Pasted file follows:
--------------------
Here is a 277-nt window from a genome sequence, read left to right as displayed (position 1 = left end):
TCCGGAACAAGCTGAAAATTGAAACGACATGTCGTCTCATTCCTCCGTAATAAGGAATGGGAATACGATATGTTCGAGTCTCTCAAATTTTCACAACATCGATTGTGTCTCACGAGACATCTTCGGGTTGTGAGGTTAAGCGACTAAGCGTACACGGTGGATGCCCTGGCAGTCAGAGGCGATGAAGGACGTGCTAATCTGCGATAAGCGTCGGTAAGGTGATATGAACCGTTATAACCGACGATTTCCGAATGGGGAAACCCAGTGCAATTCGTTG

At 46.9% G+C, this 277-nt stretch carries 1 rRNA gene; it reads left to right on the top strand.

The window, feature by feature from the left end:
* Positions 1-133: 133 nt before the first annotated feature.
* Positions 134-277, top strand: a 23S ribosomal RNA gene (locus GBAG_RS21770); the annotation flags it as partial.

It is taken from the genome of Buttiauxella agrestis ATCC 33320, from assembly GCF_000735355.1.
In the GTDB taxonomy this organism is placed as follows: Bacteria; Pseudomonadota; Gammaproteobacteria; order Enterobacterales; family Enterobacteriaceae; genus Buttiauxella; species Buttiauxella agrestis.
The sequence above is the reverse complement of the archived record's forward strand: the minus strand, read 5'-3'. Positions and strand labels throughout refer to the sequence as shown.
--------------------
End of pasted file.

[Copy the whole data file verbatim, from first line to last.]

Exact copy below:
Here is a 277-nt window from a genome sequence, read left to right as displayed (position 1 = left end):
TCCGGAACAAGCTGAAAATTGAAACGACATGTCGTCTCATTCCTCCGTAATAAGGAATGGGAATACGATATGTTCGAGTCTCTCAAATTTTCACAACATCGATTGTGTCTCACGAGACATCTTCGGGTTGTGAGGTTAAGCGACTAAGCGTACACGGTGGATGCCCTGGCAGTCAGAGGCGATGAAGGACGTGCTAATCTGCGATAAGCGTCGGTAAGGTGATATGAACCGTTATAACCGACGATTTCCGAATGGGGAAACCCAGTGCAATTCGTTG

At 46.9% G+C, this 277-nt stretch carries 1 rRNA gene; it reads left to right on the top strand.

The window, feature by feature from the left end:
* Positions 1-133: 133 nt before the first annotated feature.
* Positions 134-277, top strand: a 23S ribosomal RNA gene (locus GBAG_RS21770); the annotation flags it as partial.

It is taken from the genome of Buttiauxella agrestis ATCC 33320, from assembly GCF_000735355.1.
In the GTDB taxonomy this organism is placed as follows: Bacteria; Pseudomonadota; Gammaproteobacteria; order Enterobacterales; family Enterobacteriaceae; genus Buttiauxella; species Buttiauxella agrestis.
The sequence above is the reverse complement of the archived record's forward strand: the minus strand, read 5'-3'. Positions and strand labels throughout refer to the sequence as shown.